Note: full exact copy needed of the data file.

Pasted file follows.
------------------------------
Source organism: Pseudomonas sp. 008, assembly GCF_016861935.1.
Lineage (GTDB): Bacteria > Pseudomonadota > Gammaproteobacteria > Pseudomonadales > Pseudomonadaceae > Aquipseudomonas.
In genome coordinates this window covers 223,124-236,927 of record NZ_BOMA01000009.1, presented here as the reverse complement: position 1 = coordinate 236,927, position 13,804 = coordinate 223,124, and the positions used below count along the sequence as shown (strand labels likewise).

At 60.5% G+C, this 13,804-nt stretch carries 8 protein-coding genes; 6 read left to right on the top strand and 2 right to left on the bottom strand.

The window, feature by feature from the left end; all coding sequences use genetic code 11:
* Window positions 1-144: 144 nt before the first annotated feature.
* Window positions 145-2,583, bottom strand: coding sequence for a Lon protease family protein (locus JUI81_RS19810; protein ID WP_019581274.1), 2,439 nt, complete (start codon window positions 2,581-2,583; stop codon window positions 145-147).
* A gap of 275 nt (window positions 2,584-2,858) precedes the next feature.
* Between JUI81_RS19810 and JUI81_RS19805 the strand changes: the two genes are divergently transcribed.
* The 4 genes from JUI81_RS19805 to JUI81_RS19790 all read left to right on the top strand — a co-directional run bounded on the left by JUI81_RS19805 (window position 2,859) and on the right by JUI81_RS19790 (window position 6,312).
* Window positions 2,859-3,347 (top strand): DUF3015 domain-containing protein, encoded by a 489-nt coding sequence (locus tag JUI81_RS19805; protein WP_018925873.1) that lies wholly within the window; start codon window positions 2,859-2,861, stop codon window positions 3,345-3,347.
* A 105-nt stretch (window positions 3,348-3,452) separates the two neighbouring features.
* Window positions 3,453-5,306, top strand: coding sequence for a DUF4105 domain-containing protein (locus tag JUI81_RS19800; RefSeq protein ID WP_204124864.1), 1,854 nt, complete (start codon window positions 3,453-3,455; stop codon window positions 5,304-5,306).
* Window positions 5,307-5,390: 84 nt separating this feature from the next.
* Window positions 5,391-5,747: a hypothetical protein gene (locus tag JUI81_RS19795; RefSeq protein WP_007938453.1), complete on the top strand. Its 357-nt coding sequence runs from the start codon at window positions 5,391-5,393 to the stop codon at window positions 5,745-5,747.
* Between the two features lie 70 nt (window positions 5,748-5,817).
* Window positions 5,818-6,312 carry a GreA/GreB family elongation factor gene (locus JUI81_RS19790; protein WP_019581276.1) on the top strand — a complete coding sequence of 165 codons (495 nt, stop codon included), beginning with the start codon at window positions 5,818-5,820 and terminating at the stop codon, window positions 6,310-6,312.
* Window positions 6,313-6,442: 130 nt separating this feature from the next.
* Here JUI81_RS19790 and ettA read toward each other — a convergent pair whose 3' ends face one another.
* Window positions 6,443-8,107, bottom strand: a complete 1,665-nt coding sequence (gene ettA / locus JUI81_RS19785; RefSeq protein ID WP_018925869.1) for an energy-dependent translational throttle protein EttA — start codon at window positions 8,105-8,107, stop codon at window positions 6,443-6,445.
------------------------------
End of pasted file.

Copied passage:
Source organism: Pseudomonas sp. 008, assembly GCF_016861935.1.
Lineage (GTDB): Bacteria > Pseudomonadota > Gammaproteobacteria > Pseudomonadales > Pseudomonadaceae > Aquipseudomonas.
In genome coordinates this window covers 223,124-236,927 of record NZ_BOMA01000009.1, presented here as the reverse complement: position 1 = coordinate 236,927, position 13,804 = coordinate 223,124, and the positions used below count along the sequence as shown (strand labels likewise).

At 60.5% G+C, this 13,804-nt stretch carries 8 protein-coding genes; 6 read left to right on the top strand and 2 right to left on the bottom strand.

The window, feature by feature from the left end; all coding sequences use genetic code 11:
* Window positions 1-144: 144 nt before the first annotated feature.
* Window positions 145-2,583, bottom strand: coding sequence for a Lon protease family protein (locus JUI81_RS19810; protein ID WP_019581274.1), 2,439 nt, complete (start codon window positions 2,581-2,583; stop codon window positions 145-147).
* A gap of 275 nt (window positions 2,584-2,858) precedes the next feature.
* Between JUI81_RS19810 and JUI81_RS19805 the strand changes: the two genes are divergently transcribed.
* The 4 genes from JUI81_RS19805 to JUI81_RS19790 all read left to right on the top strand — a co-directional run bounded on the left by JUI81_RS19805 (window position 2,859) and on the right by JUI81_RS19790 (window position 6,312).
* Window positions 2,859-3,347 (top strand): DUF3015 domain-containing protein, encoded by a 489-nt coding sequence (locus tag JUI81_RS19805; protein WP_018925873.1) that lies wholly within the window; start codon window positions 2,859-2,861, stop codon window positions 3,345-3,347.
* A 105-nt stretch (window positions 3,348-3,452) separates the two neighbouring features.
* Window positions 3,453-5,306, top strand: coding sequence for a DUF4105 domain-containing protein (locus tag JUI81_RS19800; RefSeq protein ID WP_204124864.1), 1,854 nt, complete (start codon window positions 3,453-3,455; stop codon window positions 5,304-5,306).
* Window positions 5,307-5,390: 84 nt separating this feature from the next.
* Window positions 5,391-5,747: a hypothetical protein gene (locus tag JUI81_RS19795; RefSeq protein WP_007938453.1), complete on the top strand. Its 357-nt coding sequence runs from the start codon at window positions 5,391-5,393 to the stop codon at window positions 5,745-5,747.
* Between the two features lie 70 nt (window positions 5,748-5,817).
* Window positions 5,818-6,312 carry a GreA/GreB family elongation factor gene (locus JUI81_RS19790; protein WP_019581276.1) on the top strand — a complete coding sequence of 165 codons (495 nt, stop codon included), beginning with the start codon at window positions 5,818-5,820 and terminating at the stop codon, window positions 6,310-6,312.
* Window positions 6,313-6,442: 130 nt separating this feature from the next.
* Here JUI81_RS19790 and ettA read toward each other — a convergent pair whose 3' ends face one another.
* Window positions 6,443-8,107, bottom strand: a complete 1,665-nt coding sequence (gene ettA / locus JUI81_RS19785; RefSeq protein ID WP_018925869.1) for an energy-dependent translational throttle protein EttA — start codon at window positions 8,105-8,107, stop codon at window positions 6,443-6,445.